Best Blunders In The Lands Of Other Languages
Published on February 05, 2010
When I was studying in France and out at a party with my host sister I accidentally told the whole group that I was ibred.
The host of the party asked me why I looked the way I did (they all thought I was Swedish or Norweigan and couldn't believe I was American) I tried to tell them "It's because I have Swedish and Norwegian ancestors in my family" but I actually said "It's because I have Swedish and Norwegian incest in my family." Needless to say, people became very quiet and looked a bit horrified until my host sister explained to them what I meant and cleared up my faux pas.
The french word for ancestor is ancetre but I said anceStre which sounds like the French word for incest because of the S I put in the word.
Ah mon dieu...
I taught English in Korea for a year. I'm trying to impress my nine-year-old students with my counting ability. I count to twenty. I'm thinking I'm saying the word "eighteen" and wondering why the whole class is breaking into peals of raucous laughter...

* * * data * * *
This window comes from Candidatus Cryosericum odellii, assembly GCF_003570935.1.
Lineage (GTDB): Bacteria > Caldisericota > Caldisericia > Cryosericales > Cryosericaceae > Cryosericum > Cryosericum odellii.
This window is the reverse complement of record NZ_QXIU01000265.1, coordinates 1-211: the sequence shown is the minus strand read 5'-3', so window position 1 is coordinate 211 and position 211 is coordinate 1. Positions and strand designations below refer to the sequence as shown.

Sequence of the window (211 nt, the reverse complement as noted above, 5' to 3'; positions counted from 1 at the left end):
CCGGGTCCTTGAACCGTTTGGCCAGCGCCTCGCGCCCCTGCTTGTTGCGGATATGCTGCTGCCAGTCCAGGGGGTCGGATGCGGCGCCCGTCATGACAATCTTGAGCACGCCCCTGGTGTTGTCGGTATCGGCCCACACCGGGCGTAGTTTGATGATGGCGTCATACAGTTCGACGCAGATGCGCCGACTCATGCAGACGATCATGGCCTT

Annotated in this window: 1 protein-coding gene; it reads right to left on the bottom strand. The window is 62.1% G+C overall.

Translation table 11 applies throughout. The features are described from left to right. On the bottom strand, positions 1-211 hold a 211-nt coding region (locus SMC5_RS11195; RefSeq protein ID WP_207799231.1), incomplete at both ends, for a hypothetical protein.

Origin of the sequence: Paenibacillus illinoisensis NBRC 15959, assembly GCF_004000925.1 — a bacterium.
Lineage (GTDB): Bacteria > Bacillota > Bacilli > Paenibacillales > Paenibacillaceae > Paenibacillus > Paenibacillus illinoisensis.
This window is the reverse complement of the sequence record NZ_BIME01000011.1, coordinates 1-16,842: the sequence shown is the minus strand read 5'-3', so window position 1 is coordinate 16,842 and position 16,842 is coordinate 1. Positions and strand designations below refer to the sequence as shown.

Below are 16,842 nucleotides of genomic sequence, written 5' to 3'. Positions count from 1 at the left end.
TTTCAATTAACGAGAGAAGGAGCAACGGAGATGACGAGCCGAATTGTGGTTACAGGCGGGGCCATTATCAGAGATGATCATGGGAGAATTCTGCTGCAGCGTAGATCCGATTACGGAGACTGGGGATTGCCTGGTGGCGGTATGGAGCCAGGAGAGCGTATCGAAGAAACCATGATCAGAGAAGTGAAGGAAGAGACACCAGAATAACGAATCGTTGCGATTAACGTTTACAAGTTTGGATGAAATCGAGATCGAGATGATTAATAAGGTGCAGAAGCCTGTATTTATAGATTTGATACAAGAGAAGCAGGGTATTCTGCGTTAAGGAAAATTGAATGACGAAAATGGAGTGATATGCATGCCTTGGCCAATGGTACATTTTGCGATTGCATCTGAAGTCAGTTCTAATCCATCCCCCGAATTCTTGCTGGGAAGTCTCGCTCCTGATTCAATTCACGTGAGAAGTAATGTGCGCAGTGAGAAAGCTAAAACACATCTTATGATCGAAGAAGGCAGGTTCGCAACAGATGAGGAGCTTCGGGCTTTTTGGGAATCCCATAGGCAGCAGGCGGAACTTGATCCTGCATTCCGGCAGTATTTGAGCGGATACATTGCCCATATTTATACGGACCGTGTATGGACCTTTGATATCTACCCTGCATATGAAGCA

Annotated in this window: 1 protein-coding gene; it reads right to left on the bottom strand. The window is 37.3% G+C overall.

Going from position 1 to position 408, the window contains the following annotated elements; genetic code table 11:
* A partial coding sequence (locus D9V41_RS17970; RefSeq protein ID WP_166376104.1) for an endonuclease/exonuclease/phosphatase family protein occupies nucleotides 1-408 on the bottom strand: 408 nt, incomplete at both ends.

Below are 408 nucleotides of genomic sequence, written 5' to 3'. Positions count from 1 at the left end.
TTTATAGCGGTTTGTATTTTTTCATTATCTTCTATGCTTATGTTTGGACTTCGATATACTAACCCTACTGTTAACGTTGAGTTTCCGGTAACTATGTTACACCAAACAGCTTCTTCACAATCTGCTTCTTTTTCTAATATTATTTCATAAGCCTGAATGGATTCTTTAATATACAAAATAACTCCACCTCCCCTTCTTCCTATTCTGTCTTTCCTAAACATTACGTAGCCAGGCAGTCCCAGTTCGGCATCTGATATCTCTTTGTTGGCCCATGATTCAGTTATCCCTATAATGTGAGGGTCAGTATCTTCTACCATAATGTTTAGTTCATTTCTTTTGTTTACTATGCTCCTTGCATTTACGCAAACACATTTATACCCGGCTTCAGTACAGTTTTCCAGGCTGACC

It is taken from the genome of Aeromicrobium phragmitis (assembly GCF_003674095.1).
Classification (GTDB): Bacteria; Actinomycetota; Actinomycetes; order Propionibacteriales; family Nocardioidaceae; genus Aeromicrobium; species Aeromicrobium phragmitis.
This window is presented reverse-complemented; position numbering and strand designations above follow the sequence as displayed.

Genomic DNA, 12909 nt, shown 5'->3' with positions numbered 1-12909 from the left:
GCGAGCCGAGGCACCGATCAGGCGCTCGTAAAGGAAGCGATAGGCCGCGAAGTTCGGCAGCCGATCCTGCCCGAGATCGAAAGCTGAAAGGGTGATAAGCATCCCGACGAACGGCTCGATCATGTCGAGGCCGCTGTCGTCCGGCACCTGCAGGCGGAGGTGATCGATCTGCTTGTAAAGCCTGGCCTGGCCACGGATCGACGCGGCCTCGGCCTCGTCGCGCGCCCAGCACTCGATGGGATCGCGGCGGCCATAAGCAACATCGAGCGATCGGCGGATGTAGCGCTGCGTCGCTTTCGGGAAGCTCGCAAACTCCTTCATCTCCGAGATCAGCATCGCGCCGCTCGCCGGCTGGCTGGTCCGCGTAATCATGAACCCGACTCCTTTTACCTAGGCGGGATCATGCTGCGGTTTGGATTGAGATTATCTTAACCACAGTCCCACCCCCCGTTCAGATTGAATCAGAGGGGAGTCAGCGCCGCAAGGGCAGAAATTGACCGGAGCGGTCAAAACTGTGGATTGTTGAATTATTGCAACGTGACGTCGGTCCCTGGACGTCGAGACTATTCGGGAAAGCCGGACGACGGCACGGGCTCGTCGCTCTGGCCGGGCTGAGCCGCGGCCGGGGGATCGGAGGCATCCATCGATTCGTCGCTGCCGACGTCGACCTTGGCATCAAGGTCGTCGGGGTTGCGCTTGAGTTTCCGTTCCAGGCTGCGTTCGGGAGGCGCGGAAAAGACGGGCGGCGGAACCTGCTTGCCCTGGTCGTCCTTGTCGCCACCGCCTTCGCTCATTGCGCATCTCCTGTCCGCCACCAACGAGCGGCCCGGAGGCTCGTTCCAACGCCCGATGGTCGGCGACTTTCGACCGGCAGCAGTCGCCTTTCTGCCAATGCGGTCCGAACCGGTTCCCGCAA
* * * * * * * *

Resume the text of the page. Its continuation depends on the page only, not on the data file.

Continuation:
...and when I ask the Korean teachers about it, and repeat the word I used, eyes bug out and hands get clasped over mouths. My liaison, Charles, grins a mile wide and says, "That is the f-word you are saying."
Turns out the Korean word for the number 18 bears a distressingly close resemblance to the Korean f-bomb. It's just a matter of inflection and consonant stress. And I was, literally, effing it up. No wonder my students kept asking me to say it again and again and again and again...
Took me WEEKS to live that one down.
I recall telling many people in Argentina that I worked as an "avocado" -- that was until I learned the word I was looking for was "abogado."
I was in Mexico once, and I meant to ask the cab driver if he had a wife, nstead I asked him if he wanted my wife.